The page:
We purchased GREYHAWK in July of 2005 in Oxford, Maryland. Here's how the process went:
I found the boat on Yachtworld.com, had a question about the listing, and e-mailed the broker. He sent back the details I was looking for.
I did research on the boat model, and decided it was a boat I was interested in. The boat was in Maryland and I was in New Hampshire, so to justify the trip down, I decided to go ahead and make an offer sight unseen, contingent on my own inspection and a satisfactory survey. I called the broker and he gave me some further information about the boat, and I offered 2/3 of the asking price. The broker faxed me their standard contract, I filled it in with dates and conditions of my offer, and mailed it back with a deposit check (10% of the offer).
A few days later the broker called me up, as he had received my check and presented my offer to the seller. The seller wanted to split the difference between my offer and his asking price, but the broker confided that he thought the seller would come down to my offer "on survey issues." He did say that my offer was as low as the seller would likely go.
My response was to stick to my offering price, and say that the survey would be a buy-it or walk-away deal rather than a point for further price negotiation. I knew that the price was already at rock bottom. The seller accepted this.
So with a signed contract in hand, I made arrangements to travel down to Maryland to see the boat, and also made appointments to see other boats while down there, just for comparison purposes. I also refined my self-survey checklist and packed up my tools.
I spent three or four hours inspecting the boat in great detail. It was obvious that the boat had been sailed hard and put away wet for much of its life, and would need a lot of work, but I knew this going into the deal. It was a "project boat," but it appeared to have good bones. I did not uncover any major flaws, and decided to proceed to the next step and hire a surveyor.
I had previously identified potential surveyors in the area, so I just had to call them up for a quick interview and make my decision who to hire. I chose one who had been highly recommended by a respected boatyard manager in the area. We set a date, and I called the broker to make arrangements -- the boat was on the hard and would need to be launched for a sea trial. One of the big unknowns following my inspection was the condition of the engine. It was reported to start every time, but I wanted confirmation before finalizing the purchase.
Since the survey was a make it or break it thing, and since I planned to be present for the survey, I felt comfortable in making my decision to purchase or not on the day of the survey without waiting for the surveyors full written report. I confirmed with the broker what the closing costs would be, and got a bank check for that amount. Then it was back to Maryland again for the survey.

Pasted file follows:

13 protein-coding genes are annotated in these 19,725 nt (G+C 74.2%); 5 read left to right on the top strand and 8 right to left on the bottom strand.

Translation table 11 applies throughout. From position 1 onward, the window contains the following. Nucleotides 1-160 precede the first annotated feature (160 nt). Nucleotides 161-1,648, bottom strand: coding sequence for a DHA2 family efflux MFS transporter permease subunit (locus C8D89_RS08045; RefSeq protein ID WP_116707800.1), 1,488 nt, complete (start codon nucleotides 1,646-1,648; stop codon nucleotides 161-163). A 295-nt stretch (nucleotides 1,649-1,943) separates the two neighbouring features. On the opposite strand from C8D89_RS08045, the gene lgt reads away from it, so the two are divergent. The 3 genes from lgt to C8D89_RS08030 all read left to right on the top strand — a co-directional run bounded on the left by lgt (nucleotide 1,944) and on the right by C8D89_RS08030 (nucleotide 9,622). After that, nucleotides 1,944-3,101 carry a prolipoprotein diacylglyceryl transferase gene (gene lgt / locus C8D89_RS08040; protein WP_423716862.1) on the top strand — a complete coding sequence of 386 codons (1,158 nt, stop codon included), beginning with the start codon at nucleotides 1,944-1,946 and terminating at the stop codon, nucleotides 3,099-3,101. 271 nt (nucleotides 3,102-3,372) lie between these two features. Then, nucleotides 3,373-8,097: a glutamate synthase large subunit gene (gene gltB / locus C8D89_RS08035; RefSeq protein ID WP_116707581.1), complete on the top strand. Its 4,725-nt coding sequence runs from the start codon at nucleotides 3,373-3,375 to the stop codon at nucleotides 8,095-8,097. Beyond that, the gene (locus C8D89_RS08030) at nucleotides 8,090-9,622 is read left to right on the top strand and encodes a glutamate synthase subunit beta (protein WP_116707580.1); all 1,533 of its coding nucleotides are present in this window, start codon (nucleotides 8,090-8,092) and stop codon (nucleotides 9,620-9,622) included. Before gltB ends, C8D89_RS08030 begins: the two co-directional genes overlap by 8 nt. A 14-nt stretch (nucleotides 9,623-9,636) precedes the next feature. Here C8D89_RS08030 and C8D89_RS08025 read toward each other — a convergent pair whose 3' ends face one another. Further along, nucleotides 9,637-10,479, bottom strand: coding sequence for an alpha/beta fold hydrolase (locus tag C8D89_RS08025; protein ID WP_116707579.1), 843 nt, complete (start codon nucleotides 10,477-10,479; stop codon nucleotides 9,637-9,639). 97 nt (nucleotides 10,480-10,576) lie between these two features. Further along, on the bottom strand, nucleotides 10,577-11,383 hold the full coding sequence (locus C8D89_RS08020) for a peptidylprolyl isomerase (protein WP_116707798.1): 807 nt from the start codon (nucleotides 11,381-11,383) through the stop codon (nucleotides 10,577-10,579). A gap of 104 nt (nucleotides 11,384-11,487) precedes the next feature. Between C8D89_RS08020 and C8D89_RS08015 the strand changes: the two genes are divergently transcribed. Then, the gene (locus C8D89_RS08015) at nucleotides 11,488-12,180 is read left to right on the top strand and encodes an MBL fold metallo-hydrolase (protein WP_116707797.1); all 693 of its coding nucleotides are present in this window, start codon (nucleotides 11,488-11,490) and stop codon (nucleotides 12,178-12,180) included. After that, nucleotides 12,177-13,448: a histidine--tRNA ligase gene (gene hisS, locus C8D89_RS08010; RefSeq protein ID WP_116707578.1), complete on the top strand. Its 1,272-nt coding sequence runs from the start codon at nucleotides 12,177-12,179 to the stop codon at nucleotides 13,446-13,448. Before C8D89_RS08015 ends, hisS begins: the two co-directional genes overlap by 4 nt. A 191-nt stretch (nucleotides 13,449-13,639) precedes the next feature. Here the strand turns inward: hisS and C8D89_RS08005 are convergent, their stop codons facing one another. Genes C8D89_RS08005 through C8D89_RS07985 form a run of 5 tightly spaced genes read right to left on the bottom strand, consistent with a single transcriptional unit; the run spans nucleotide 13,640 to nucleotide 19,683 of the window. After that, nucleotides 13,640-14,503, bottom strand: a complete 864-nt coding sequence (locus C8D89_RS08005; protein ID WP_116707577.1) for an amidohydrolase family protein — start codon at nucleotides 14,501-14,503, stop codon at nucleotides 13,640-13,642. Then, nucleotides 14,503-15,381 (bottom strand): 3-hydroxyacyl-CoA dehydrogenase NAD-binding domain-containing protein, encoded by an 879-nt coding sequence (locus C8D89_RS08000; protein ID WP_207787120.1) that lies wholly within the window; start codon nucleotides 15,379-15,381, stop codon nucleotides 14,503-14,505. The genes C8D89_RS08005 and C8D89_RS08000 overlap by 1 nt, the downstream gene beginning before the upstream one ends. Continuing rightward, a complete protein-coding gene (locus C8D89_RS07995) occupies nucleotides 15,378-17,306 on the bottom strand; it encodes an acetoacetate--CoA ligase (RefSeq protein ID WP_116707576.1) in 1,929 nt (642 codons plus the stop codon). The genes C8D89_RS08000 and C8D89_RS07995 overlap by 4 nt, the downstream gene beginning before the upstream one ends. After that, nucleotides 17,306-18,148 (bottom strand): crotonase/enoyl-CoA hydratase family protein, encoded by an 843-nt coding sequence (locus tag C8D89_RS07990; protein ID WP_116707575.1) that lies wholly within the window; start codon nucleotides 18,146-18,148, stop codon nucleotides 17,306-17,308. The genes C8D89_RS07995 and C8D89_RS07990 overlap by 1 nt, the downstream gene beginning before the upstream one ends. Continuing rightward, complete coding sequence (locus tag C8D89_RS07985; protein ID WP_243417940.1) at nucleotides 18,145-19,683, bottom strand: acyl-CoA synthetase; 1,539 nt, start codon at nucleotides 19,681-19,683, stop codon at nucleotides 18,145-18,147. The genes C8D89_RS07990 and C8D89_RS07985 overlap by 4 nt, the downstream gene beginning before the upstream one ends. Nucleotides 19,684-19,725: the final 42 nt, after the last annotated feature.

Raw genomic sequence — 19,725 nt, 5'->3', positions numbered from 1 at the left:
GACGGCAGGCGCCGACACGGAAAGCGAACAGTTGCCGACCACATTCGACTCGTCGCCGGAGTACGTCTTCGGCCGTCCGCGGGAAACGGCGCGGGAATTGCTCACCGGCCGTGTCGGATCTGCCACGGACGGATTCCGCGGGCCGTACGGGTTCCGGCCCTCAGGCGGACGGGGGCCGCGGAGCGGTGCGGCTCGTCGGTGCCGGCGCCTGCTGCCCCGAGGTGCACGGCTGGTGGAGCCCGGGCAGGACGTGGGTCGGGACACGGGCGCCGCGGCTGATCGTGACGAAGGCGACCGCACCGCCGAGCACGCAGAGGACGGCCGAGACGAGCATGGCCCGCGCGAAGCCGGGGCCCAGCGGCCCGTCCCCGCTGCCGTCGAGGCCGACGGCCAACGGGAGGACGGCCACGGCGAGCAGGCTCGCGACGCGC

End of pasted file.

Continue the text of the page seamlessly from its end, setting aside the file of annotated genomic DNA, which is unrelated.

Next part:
The surveyor pointed out numerous issues that needed attention, but nothing I wasn't already aware of or prepared to deal with. He was able to confirm that the hull was "dry" (another concern I had). Eventually the boatyard got the boat in the water, the seller showed up, and we all went out to motor about for a bit. Indeed the engine did start, and it actually ran pretty well. We then returned to a slip at the boatyard, the surveyor went up the mast to check the rig, and completed other parts of his inspection.
Walking back to his truck, the surveyor asked me if I was going to go for it, and I replied that I was -- he hadn't uncovered anything that turned me off from it. Then he asked me what I wanted him to list as the market value in his report! He said the broker had told him how much I was paying, and it was clear from these comments that he thought I was getting a good deal. I had looked up BUC, NADA, and Boat/US ValueCheck values, as well as reviewed the listings for sister ships on the market, so I had a figure in mind. More than what I was paying, for sure -- much more!
Following this, I went over to the broker's office where the seller was waiting, and handed over my check, and we signed all the paperwork, and the boat was mine. I should point out that I was paying cash and no bank or other financier, nor any insurance company, was involved in the transaction. In addition to the outstanding balance on the agreed-upon sales price, closing costs included title search and abstract from the Coast Guard (for a documented vessel), State of Maryland sales tax, title and registration fees, and the broker's notary fee. Additional costs included paying the surveyor, paying the boatyard for putting new zincs on before splashing the boat, and I also decided to re-document the boat in my name with the Coast Guard (which I handled myself separately). I had previously made arrangements for a berth for the boat and for deliverying it from the boatyard where I purchased it to its new home, so we then carried out those plans.
My ultimate plan is to take a year-long sabbatical leave and sail a "North Atlantic Circle" (something like late summer in the Baltic, winter in the Mediterranean, spring in the Caribbean). In the meantime, I can envision a trip to Bermuda and back, and a summer cruise to Newfoundland, and such.